Tuesday, August 01, 2006

Reading For Pleasure Wednesday -- "Pledged"

Tomorrow may be a bit crazy, so I'll write this on Tuesday instead...

"Pledged" by Alexandra Robbins is an undercover look at sororities. Robbins does a month by month review of a year in a sorority house by using some direct observation and via interviews of four members. She says she tried to get typical members and typical houses, and if she did, the system is terribly broken.

After an MTV program on sororities, the "National" offices of every sorority put every house on notice that they were not to talk to the press. Their excuse was that they wanted to shelter the girls, when the true worry was probably the PR nightmare they were trying to avoid.

Robbins paints a picture of a high degree of alcohol abuse, drug use and generally degrading behavior within the houses. Further, she described both Rush/pledging as more of a means to continue the "look" of each house, rather than to try to get to know new members. She described the parties and festivities as more fraternity centered than anything else and described how the typical sorority was much more interested in getting drunk than doing community service or getting good grades. If only 1/3 of what Robbins saw was typical, I'd highly discourage any bright young female student of mine from joining a typical Greek-system sorority and unless I can be convinced of change, I'll refuse to pay any sorority dues for the daughters I don't have yet.

What was refreshing to read about were the traditionally black sororities. They seemed to have a much stronger sense of sisterhood and focus on community service. Robbins also used the traditionally black sororites to contrast the false claims of post-college networking potential. While the white sorority sisters didn't seem to have much connection after graduation, the black sorority sisters maintained strong networks with one another and strong involvement in their houses.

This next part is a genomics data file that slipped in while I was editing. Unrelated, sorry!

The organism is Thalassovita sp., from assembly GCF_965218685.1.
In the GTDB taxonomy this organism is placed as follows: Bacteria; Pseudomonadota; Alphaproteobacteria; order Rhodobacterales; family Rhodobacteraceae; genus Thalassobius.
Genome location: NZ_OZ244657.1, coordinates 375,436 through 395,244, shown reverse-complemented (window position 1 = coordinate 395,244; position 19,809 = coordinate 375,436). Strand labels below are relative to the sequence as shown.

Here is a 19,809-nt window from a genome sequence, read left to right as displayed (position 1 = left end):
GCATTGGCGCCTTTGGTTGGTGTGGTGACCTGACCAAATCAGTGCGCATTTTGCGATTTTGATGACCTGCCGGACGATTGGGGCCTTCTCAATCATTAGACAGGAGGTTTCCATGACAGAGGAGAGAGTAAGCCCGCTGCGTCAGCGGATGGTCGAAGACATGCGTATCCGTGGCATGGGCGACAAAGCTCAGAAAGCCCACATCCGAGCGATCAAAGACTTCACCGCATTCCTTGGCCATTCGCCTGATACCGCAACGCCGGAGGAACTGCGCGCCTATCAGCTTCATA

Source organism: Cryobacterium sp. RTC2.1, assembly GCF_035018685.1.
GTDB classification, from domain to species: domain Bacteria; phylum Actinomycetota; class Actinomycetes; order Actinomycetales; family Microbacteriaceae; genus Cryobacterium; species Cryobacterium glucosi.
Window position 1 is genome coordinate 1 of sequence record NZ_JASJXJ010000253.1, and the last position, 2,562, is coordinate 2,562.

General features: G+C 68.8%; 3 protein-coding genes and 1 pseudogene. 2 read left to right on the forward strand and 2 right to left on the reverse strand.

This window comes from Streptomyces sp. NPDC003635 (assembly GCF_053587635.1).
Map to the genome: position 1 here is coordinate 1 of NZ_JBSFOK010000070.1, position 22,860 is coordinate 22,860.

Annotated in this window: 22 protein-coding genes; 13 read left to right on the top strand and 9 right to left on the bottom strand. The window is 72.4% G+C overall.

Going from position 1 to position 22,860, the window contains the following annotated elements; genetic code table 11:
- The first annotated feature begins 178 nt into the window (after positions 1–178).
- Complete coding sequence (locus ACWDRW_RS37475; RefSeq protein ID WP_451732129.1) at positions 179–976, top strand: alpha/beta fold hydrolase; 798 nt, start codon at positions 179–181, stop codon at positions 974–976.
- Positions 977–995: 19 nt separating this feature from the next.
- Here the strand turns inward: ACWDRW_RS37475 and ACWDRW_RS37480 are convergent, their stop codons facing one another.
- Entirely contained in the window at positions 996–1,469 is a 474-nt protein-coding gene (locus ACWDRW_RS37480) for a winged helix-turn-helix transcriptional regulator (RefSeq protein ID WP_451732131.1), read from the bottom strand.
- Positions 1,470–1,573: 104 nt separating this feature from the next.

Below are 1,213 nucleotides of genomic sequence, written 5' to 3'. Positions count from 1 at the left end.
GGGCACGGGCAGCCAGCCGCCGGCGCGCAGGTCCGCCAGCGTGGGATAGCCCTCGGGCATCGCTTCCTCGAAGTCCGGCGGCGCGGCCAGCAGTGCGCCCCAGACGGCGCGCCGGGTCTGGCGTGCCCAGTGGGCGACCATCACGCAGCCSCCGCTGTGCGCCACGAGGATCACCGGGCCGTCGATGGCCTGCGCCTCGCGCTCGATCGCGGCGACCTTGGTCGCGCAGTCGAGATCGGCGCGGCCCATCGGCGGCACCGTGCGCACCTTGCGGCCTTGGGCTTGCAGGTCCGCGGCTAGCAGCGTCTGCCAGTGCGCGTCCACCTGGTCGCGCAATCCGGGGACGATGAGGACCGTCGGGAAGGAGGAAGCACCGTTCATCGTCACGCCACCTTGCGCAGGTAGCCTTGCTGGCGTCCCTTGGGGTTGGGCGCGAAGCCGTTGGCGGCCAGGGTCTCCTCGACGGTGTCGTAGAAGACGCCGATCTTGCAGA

This was a good book and generally well-written Robbins seems to go out of her way to try to be fair in reporting the lives of the four girls she tracked. I think that anybody who is teaching on a campus with a Greek system really should read this book. If the Greeks have any power or presence on your campus, you should know what the system is all about. Robbins shows how it can be harmful to both the social and academic lives of women in your classes and especially if you advise women in sororities, you should be aware of the issues Robbins discusses.

5 comments:

Dr. Crazy said...

I almost bought this book in an airport once... but I ended up getting a book called "Smashed" instead - a memoir written by a 23-year-old former sorority girl. Hmmm... perhaps I'll need to get "Pledged" out of the library....

Seeking Solace said...

I almost bought that book too. I pledged a sorority in college and I really wished that I had not done so.

Abbey said...

I pledged and hated the experience my entire 3 years of membership. Given that I've never been one to conform, I'm not completely sure what drew me from joining. My non-conformitism led me down a very lonely path in the sorority.

BUT. Today I am a member of the alumni chapter and some are my closest friends. I've been to three weddings of sisters so far - one as the maid-of-honor.

The key I think is how strong the girl is as to how the sorority impacts her life. Most of my college drinking wasn't done with the sorority and I walked out of college never having taken a single drug despite my chapter being notoriously 'the druggies.' As much as I regretted it initially, I'm grateful that I know what it was like, first hand, to live within the greek system and for the women that have become a huge support system in my adulthood.

(I'm sorry this got so long, but one last point)

You've mentioned in previous posts that debate conferences involve a lot of questionable activities. I think the same could be said about greek life. It's about the individual and the choices he or she chooses in a given environment. And, I think it's very often the individuals that make the environment.

Inside the Philosophy Factory said...

Abbey,

I often leave long comments, so all is good :).

It is a sad fact that most gatherings of college aged students involve substance use and abuse. You are right that debate has its fair share of chemical use problems, perhaps more than other organizations due to the travel, relative wealth and higher intellingence of the students.

The difference in terms of debate is that when a team or individual wants to debate, they don't have to live with the people who are doing the substance abuse. There may be peer pressure, but there is are also generally a set of coaches and other more responsible people to set rules and enforce them.

silver said...

See www.youngblackman.wordpress.com

It discusses topics similar to your post, including:
(1) backs and hazing "pledging"
(2) texas law students were chastized
(3) act like the middle class negro you are
(4) domestic violence
(5) black women consent to being touched in the club